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THE EDUCATIONAL SYSTEM IN GERMANY
-is closely related with its economic conditions the type of economy has equally
affected the education institution within the country.
Types of Education
Primary School (Grundschule)
Secondary General School (Hauptschule)
Intermediate School (Realschule)
Grammer School (Gymnasium)
Comprehensive School (Gesampt schule)
Kindergarten (literally translated: a garden or yard for kids) is not a part of the
regular public school system and is not required or free. Tuition is normally based
on income. Even though it’s not mandatory, over 67% of 3 to 6 years olds attend
them.Kindergartens are usually run by churches, organizations and private
Primary School (Grundschule)
From the age of 6 through 9 all children must attend Grundschule or primary
school. Here they one teacher that will teach them the basic skills like reading,
writing and math and religion.
grades (the “orientation” grades:) it is decided which track the student
will go to next.
Hauptschule (Secondary General School)
The lowest track in the German education system is the Hauptschule (General
school). It’s starts with 5th
grade and goes up through the 9th
A Hauptschule is a school where the students prepare for occupations that required
training. After a student graduates a Hauptschule they can go on to a vocational
school which lasts about 2 years.
Realschule (Intemediate School)
is a school that’s a little more advanced that the Hauptschule. Here students learn
the basic subjects which will prepare them for a mid level job in business. In a
Realschule it’s possible (if a student receives high enough grades) to transfer to a
Gymnasium (Grammer School)
The gymnasium is one of the tracks a student could go to after primary school.
This school prepares students to enter a university.
The gymnasium goes for eight years or from the 5th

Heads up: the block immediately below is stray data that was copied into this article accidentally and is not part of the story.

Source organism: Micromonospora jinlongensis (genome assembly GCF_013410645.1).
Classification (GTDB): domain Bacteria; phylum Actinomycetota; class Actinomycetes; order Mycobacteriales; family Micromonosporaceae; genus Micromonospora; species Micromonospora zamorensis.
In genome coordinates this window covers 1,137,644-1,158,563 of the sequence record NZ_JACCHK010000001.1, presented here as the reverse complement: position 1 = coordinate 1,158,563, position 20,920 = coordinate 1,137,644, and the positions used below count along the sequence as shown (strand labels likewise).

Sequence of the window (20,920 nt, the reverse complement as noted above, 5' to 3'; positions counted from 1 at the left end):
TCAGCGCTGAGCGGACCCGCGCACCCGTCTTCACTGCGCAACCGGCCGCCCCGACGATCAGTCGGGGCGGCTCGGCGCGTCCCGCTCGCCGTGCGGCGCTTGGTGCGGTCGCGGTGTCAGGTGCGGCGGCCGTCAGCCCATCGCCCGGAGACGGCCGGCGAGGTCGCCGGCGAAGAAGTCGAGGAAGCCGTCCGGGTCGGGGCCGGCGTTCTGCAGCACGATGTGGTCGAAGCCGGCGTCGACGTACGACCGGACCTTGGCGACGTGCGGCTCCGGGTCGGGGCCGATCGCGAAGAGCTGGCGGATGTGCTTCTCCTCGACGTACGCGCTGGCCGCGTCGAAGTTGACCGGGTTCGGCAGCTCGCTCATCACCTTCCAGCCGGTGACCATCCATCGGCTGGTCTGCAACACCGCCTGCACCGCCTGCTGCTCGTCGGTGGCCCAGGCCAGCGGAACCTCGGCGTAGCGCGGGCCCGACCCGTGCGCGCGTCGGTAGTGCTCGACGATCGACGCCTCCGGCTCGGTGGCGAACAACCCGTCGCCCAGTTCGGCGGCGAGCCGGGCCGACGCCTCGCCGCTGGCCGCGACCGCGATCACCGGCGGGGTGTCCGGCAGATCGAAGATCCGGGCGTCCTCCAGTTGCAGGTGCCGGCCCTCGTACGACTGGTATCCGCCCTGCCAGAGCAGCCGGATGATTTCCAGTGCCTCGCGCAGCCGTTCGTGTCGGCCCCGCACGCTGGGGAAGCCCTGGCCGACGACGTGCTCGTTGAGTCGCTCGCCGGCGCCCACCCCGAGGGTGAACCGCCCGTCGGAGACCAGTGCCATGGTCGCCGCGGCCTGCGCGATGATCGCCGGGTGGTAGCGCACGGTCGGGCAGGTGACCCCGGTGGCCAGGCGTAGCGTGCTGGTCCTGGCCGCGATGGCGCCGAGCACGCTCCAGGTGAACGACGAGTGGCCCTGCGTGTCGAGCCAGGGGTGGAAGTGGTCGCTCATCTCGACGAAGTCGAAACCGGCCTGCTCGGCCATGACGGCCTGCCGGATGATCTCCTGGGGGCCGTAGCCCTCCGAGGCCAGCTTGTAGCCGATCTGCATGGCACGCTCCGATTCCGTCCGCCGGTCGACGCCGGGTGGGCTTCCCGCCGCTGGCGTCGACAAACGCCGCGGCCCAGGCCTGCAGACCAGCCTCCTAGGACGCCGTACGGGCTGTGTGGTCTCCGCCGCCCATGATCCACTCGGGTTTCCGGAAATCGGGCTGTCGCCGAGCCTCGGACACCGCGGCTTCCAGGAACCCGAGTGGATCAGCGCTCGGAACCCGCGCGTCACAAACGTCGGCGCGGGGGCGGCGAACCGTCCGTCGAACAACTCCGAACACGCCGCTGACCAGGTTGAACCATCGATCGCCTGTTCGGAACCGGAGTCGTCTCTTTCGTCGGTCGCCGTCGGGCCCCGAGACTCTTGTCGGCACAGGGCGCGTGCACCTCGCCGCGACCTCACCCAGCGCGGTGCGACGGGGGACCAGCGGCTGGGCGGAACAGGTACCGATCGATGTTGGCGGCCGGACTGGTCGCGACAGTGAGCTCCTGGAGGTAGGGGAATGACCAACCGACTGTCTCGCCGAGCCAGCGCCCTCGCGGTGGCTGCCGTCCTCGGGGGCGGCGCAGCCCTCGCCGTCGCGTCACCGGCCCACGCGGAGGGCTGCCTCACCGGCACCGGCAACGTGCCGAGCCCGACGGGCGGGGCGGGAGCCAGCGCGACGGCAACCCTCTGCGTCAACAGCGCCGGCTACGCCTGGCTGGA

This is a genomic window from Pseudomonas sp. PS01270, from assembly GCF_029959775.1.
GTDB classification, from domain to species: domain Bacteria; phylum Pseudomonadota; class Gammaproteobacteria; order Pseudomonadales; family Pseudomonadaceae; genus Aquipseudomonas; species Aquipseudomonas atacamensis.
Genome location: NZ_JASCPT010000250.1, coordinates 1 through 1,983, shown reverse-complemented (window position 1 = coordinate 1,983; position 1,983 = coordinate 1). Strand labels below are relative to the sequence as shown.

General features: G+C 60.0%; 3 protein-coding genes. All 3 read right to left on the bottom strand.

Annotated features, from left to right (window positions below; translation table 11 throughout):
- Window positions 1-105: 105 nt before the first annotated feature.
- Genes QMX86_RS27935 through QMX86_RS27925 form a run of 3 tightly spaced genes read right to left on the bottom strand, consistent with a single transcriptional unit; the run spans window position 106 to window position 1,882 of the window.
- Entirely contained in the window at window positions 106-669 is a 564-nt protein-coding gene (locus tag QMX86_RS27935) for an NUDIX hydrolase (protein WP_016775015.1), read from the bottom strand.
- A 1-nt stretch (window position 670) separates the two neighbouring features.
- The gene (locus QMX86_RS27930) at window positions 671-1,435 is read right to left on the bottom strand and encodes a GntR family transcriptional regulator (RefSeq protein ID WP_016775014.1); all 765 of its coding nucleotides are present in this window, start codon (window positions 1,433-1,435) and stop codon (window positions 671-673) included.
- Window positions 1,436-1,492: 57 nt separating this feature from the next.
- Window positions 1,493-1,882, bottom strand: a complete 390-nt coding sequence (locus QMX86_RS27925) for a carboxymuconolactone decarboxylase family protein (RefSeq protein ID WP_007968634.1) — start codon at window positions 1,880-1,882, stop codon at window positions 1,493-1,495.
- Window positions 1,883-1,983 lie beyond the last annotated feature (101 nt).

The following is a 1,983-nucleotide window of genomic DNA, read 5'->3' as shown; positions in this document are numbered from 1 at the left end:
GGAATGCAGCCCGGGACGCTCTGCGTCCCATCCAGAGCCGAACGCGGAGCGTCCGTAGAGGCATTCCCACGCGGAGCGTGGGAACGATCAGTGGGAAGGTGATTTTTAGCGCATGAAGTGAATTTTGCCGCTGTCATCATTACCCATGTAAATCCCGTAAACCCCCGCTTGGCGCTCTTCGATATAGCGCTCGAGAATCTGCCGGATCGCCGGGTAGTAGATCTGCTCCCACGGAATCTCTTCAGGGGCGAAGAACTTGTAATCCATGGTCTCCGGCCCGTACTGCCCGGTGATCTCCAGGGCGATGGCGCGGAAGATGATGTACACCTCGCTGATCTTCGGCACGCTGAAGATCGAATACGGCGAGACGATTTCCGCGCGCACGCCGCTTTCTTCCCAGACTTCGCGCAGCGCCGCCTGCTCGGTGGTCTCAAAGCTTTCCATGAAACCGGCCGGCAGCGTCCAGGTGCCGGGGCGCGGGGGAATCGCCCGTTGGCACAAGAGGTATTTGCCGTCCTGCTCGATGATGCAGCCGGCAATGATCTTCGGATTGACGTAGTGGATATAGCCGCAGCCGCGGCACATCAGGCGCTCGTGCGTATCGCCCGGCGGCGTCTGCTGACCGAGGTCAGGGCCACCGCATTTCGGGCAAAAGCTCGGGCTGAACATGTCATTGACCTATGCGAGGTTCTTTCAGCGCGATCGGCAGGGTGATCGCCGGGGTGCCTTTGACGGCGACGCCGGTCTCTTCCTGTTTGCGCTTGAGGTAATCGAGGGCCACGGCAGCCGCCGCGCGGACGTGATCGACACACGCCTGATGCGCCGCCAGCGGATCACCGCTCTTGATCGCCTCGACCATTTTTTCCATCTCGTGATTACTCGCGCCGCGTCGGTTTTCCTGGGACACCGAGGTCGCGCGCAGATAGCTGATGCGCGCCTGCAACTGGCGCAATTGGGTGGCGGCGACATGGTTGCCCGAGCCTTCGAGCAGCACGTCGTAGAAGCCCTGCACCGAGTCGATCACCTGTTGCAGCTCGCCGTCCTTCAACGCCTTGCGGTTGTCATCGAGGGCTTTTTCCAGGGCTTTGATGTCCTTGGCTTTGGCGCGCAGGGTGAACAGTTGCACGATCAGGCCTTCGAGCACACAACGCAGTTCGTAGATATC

students learn subjects like German, math, physics, chemistry, geography, biology,
art, PE, religion and history. They are also required to learn two foreign languages.
It is a crucial examinations that German students take this week long test at the
end of their 13th
If they pass the Abitur they receive a maturity certificate that let’s them into a
If they fail they only have a few more chances to pass or they won’t be allowed to
attend a University.
Germany Educational System
Advanced vocational training
Technical or Trade school
13 Vocational qualification
13th grade and Abitur prep
companies and part
Primary School (Grundschule)
Length of the school day/week/year
The school year comprises between 188 and 208 days in the period from August to
July. The length of the school day and week is determined by each of the Lander.
Schools open on five or six days a week (mostly mornings). Each week entails 19-
28 lessons at primary school, and 28-30 lessons at secondary level. A lesson lasts
Teachers in Germany
All pre-school staff (Grundschule) are trained at upper secondary level. Teachers
are trained at universities and colleges of art and music, and pass the first and
second (state examination) in usually two subjects and in educational science.
Primary teachers are generalists and secondary teachers are subject specialists.
Teachers are generally employed by the Land and have civil servant status.
Children with speech defects and children with behavioral problems are conceived
as transitional schools and their aim is to alleviate the speech and behavioral
problems to such an extent that the pupils can return to a mainstream school.
Special Education Requirements into the following categories:
Pupils with learning difficulties
Students with behavioural problems
Students with impaired speech
Pupils with a disease
THE EDUCATIONAL SYSTEM IN ENGLAND
INTRODUCTION TO EDUCATION IN ENGLAND
Children are required by law to have an education until they are 16 years old.
Education is compulsory, but school is not, children are not required to attend
school. They could be educated at home.
Education is free for all children from 5 to 16
Full-time education is compulsory for all children aged between 5 and 16
(inclusive) across England. This can be provided by state schools, independent